THEM's Deborah Ayorinde On How Prayer, Therapy and Her TV Family Helped Her Handle Episode 5's Trauma
Warning: This post contains spoilers for THEM Season 1.
For four episodes, THEM built up the mystery of what happened to poor Baby Chester.
And then Episode 5 happened, and suddenly the new Amazon Prime terror anthology from Little Marvin and Lena Waithe, which premiered Friday, turned into something else. What that something else is has become a matter of debate on social media, with some heralding the horror show’s infanticide as an allegory for the countless dangers posed against Black children in America, and others labeling it Black trauma porn.
In the scene, Lucky (Girls Trip’s Deborah Ayorinde) spends quality time with her baby while her husband and daughters are away. A strange white woman (Claws‘ Dale Dickey) approaches and, after offensively singing “Old Black Joe,” her attention turns to Baby Chester and she menacingly asks if she can have him. When a horrified Lucky says no and hurries inside to protect and hide him, the woman and three Deliverance-like white men break in, sexually assault Lucky and kill Baby Chester in a gut-wrenchingly gruesome game called “Cat In the Bag.”
Baby Chester’s killers are never arrested nor punished, and Lucky is left to suffer in silence as she slowly goes insane. In an attempt to start fresh and help his wife and family, Henry Emory (Top Boy’s Ashley Thomas) gets a new job in Los Angeles and moves them from their small southern town to an all-white Compton.
There, the Emorys — which also includes Ruby (Us‘ Shahadi Wright Joseph) and Gracie (Melody Hurd) — are once again terrorized, this time by racist neighbors outside the house and a racist and demonic ghost inside the house. By the finale, the Emorys overcome most of their tormentors, but at a cost.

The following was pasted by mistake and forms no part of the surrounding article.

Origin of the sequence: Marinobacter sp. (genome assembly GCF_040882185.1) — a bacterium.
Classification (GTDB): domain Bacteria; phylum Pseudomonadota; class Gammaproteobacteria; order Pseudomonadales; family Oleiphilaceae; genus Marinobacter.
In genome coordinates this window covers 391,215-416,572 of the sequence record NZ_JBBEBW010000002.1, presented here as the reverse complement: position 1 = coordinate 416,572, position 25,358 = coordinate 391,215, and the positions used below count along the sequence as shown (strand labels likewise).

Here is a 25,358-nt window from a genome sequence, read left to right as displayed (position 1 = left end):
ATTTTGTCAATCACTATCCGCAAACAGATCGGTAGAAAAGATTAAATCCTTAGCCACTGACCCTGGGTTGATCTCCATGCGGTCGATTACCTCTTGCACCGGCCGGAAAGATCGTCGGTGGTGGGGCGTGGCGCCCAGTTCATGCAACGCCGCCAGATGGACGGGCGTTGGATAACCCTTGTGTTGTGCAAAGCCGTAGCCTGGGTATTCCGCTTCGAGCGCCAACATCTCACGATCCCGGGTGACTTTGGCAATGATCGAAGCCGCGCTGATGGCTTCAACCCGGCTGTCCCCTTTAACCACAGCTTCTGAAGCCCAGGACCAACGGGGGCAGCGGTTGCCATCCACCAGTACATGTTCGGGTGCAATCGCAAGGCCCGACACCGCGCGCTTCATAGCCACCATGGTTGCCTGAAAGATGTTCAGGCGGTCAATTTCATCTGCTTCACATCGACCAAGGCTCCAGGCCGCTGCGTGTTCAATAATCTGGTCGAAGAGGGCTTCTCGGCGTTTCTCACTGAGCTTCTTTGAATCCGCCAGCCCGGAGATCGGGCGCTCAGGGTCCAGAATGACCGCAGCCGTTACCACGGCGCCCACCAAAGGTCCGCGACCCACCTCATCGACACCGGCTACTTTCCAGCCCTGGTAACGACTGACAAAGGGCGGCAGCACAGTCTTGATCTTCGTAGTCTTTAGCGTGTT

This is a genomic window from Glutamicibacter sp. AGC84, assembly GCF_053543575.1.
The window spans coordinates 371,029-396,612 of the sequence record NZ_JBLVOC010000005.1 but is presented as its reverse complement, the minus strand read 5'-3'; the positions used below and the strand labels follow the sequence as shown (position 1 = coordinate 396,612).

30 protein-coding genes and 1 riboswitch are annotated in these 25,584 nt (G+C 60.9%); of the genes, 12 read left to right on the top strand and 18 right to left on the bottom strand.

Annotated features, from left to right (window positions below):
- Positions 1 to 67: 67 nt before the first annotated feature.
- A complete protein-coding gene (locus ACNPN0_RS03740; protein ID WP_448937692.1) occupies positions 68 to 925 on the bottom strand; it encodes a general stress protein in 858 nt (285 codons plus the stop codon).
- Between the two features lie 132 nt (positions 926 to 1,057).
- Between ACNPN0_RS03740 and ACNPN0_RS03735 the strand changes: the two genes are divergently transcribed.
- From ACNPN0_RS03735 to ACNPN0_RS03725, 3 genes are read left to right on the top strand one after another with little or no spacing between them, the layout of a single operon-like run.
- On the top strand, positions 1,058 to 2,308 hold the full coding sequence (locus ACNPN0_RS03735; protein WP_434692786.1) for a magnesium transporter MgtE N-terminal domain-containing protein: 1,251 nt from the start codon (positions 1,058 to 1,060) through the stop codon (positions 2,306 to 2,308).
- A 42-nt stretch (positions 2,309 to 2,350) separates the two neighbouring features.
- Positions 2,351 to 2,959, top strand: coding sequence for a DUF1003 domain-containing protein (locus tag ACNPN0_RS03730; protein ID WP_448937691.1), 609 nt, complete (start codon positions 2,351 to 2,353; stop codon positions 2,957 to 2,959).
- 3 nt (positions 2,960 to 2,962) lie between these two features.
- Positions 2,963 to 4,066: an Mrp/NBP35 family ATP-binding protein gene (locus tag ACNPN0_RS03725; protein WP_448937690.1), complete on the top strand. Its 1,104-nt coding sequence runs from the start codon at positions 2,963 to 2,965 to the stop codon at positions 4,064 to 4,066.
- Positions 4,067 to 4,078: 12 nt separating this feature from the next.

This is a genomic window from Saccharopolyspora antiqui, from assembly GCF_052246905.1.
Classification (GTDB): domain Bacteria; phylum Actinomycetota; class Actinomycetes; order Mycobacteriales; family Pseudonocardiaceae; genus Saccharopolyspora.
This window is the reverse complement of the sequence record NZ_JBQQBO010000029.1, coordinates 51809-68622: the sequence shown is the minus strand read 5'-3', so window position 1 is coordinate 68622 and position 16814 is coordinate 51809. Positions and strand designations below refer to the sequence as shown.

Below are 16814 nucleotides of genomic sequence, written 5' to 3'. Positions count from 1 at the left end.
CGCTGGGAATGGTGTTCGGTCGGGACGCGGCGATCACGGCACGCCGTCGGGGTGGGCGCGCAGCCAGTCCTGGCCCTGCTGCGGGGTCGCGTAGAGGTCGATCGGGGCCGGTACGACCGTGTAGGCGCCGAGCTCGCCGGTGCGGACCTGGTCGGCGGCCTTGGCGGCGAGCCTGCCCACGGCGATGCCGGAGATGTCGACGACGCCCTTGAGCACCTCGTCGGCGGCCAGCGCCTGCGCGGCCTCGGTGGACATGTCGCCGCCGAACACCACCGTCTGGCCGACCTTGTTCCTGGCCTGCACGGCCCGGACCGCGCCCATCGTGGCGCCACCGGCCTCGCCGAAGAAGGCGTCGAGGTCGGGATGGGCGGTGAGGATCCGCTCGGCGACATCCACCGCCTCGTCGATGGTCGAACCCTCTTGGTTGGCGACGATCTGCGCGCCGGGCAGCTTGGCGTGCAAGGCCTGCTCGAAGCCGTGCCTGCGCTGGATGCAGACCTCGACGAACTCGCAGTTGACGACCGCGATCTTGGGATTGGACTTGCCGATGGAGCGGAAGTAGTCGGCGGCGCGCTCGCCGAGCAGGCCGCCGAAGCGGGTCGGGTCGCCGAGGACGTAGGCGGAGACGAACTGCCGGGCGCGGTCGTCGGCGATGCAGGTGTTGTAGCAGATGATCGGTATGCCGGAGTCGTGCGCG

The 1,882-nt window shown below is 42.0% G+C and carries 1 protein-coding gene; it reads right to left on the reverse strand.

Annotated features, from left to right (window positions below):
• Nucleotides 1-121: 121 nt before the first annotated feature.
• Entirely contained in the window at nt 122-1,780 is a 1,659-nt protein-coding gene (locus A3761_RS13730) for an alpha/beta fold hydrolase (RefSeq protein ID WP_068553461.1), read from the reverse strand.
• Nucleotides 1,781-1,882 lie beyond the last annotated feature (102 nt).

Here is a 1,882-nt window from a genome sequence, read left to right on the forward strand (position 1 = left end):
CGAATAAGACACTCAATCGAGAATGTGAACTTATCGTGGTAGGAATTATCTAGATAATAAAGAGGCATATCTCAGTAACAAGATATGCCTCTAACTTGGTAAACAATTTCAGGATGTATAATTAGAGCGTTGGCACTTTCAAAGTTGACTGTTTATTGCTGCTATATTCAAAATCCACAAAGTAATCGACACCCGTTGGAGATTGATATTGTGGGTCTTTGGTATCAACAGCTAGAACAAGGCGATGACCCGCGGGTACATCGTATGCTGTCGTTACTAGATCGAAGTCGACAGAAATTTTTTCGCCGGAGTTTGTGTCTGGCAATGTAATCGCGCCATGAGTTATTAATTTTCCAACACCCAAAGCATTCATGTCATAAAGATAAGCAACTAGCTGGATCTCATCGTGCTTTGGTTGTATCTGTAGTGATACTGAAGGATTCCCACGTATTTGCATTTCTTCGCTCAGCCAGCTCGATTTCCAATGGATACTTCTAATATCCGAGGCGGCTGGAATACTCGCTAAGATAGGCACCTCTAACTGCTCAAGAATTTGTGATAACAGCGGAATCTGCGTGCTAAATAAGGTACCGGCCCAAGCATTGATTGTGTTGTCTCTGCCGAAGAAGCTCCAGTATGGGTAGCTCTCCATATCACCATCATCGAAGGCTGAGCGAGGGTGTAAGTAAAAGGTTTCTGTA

“The supernatural entities have nothing on the real people and what they were doing,” Ayorinde tells TVLine. “They were the true horrific monsters. I was actually more terrified of the neighbors.”
Episode 9 is equally hard to watch as two newly emancipated Black people are tortured, blinded and lynched by white immigrants in a post-slavery, prairie-era Compton. But viewers aren’t the only traumatized ones. Ayorinde says the show had an on-call therapist for this very reason. The London native also relied on prayer.
“Coming out of Lucky, I leaned on my faith,” Ayorinde reveals. “I lean on my faith in general in life. But, I leaned on my faith heavily in this process. I had to. I prayed up all the way to the set and all the way back home to be honest.”
The therapy helped too, she says.
“I utilized the therapist we had on-call when we had to work through things,” the actress adds. “So, I had prayer, therapy and I leaned on the other Emorys — Ashley, Shahadi, Melody — and their parents.”
Wright Joseph says she, too, had to figure out ways to leave THEM behind when she left the series.
“Between takes, we did try to keep things light and playful as much as possible,” Wright Joseph admits. “The scenes were heavy but so was the energy of the some of the places we were shooting.”
For instance, Wright Joseph says, the scenes where Ruby and Doris (Sophie Guest) are in school were shot inside of an abandoned asylum. “It was absolutely insane to be there,” the Hairspray Live! alum says. “After shooting, my mom would sage me and I would shower and meditate.”
Both Ayorinde and Wright Joseph says they are proud of THEM and the work they put in but have no desire to relive the experience. “Sometimes it’s hard to separate from the character and the stress the character takes on,” Wright Joseph concludes. “But you have to for your own sanity.”
Ayorinde agrees. “This is my first horror project,” she says. “I don’t know how many more I’ll do after this. Maybe for the right one.”
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